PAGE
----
Google closes Stadia’s dedicated game studios after less than 2 years


Enlarge / Google’s dedicated Stadia Games and Entertainment studios will soon shut down. Google has not confirmed whether former employees will be sent out while gliding on one of these Stadia-branded PUBG parachutes.

PUBG / Getty Images

This isn’t a typical entry in our long-running “Google kills product” series, but it’s close enough: Google is shutting down its first-ever dedicated game studios, which had been founded as part of its beleaguered Google Stadia cloud-gaming service.

Kotaku editor Stephen Totilo confirmed the news on Monday ahead of Google posting its own formal statement on the matter, and it means Stadia Games and Entertainment will soon be no more, according to “one source familiar with Stadia operations.” This move will impact the combined 150+ staffers for the endeavor, headquartered in both Montreal and Los Angeles. Google may rehire those staffers at other divisions.

One of those staffers, however, will not move to another Google division. Jade Raymond, the Assassin’s Creed co-creator and Stadia’s highest-profile hire who previously headed the studios, is no longer with Google.

Four years, you say?

The combined studios appear to have only lasted 1.5 years, if even that, with their existence being announced in an October 2019 announcement frenzy. At the time, Raymond offered optimistic thoughts about what exactly Stadia’s unique, cloud-based architecture would allow in future video games, including robust physics simulations, distributed AI management, and larger-scale multiplayer communities. Raymond conceded that such efforts would take time, however, saying, “It won’t be four years before gamers get to see the new exclusive, exciting content. There will be some coming out every year, and more and more each year.”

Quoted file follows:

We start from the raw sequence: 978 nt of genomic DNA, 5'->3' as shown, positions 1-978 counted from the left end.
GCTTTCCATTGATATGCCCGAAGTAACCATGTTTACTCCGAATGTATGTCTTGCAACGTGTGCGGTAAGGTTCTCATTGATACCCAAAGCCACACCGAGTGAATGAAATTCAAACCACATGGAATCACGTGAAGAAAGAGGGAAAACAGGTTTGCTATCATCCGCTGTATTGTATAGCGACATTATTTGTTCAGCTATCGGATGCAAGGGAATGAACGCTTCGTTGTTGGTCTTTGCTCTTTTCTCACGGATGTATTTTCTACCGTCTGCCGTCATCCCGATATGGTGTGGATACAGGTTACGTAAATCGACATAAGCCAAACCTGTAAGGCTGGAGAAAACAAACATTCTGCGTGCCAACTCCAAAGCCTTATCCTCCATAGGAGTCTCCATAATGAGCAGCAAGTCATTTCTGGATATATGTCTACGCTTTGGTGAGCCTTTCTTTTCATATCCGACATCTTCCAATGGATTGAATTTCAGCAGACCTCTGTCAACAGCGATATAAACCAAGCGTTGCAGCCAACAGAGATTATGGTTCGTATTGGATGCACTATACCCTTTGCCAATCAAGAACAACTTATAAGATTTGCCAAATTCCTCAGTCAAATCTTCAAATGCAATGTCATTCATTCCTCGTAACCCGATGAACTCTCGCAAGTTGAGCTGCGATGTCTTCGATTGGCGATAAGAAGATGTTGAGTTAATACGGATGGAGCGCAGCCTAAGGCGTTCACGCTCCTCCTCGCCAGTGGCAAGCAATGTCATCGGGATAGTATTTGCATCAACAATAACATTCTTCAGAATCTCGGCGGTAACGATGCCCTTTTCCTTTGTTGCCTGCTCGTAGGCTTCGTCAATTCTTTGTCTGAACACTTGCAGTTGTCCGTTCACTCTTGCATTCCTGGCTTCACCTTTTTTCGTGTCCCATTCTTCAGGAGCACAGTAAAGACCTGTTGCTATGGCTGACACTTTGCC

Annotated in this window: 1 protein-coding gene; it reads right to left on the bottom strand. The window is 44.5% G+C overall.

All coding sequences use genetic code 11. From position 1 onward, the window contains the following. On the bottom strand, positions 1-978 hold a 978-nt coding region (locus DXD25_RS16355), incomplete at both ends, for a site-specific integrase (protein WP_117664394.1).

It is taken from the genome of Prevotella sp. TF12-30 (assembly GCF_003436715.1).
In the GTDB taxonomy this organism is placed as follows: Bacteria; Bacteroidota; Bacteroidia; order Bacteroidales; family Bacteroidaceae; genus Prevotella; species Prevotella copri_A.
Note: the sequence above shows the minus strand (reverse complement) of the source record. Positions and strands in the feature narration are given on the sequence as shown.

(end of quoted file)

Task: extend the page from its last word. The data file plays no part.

Apparently, four years of development was too long for someone at Google.

Stadia’s exclusive studio currently has zero games to its name. Totilo hints at the possibility that some of its in-progress games may launch by year’s end, but that’s not entirely clear. Either way, with these studios’ closures, the service will soon pivot exclusively to hosting other publishers’ games instead of trying to develop their own.

An unnamed source told Kotaku about issues from up top affecting Stadia Games operations, saying, “Google was a terrible place to make games. Imagine Amazon, but under-resourced.” The quote follows lengthy behind-the-scenes reports about corporate-management woes that drove Amazon Game Studios projects like Crucible into the mud.

Exactly how this transition will affect the existing Stadia service, which was already dominated by third-party fare, remains to be seen. As the service has matured, it has finally offered more ways to play, particularly with free-to-play games like Destiny 2, which requires $0 to start a free account and begin playing solid 3D action on an average Web browser. And Stadia even turned out to be one of the better places to play the bug-ridden Cyberpunk 2077 in the wake of its notorious past-gen console launch.

Still, Stadia has long suffered from its model of offering à la carte game purchases outright, playable only within the Stadia service (and thus contingent on whatever server performance you can expect from your ISP and access to a wired connection) as opposed to the more reasonable cost basis of buffet-style subscription services, as seen in Xbox Game Pass Ultimate and Amazon Luna. These issues, combined with a requirement that games be coded to support Vulkan and run on Stadia’s ho-hum Linux server farms, have stymied Google’s rollout from day one—issues that ambitious, Stadia-exclusive fare would certainly have leapfrogged.

define:sustainable

Update, 4pm EST: Shortly after Kotaku’s report went live, Google posted an official statement on its blog confirming nearly all of its details. Perhaps most interesting is this snippet:

In 2021, we’re expanding our efforts to help game developers and publishers take advantage of our platform technology and deliver games directly to their players. We see an important opportunity to work with partners seeking a gaming solution all built on Stadia’s advanced technical infrastructure and platform tools. We believe this is the best path to building Stadia into a long-term, sustainable business that helps grow the industry.

This could merely mean that Stadia will continue to focus on serving third-party games to paying customers. But it also seems to announce Stadia’s current path to “sustainability”: licensing its Stadia tech to outside companies, as opposed to selling games or subscriptions. Consider this a warning about the service’s foreseeable future, Stadia fans.



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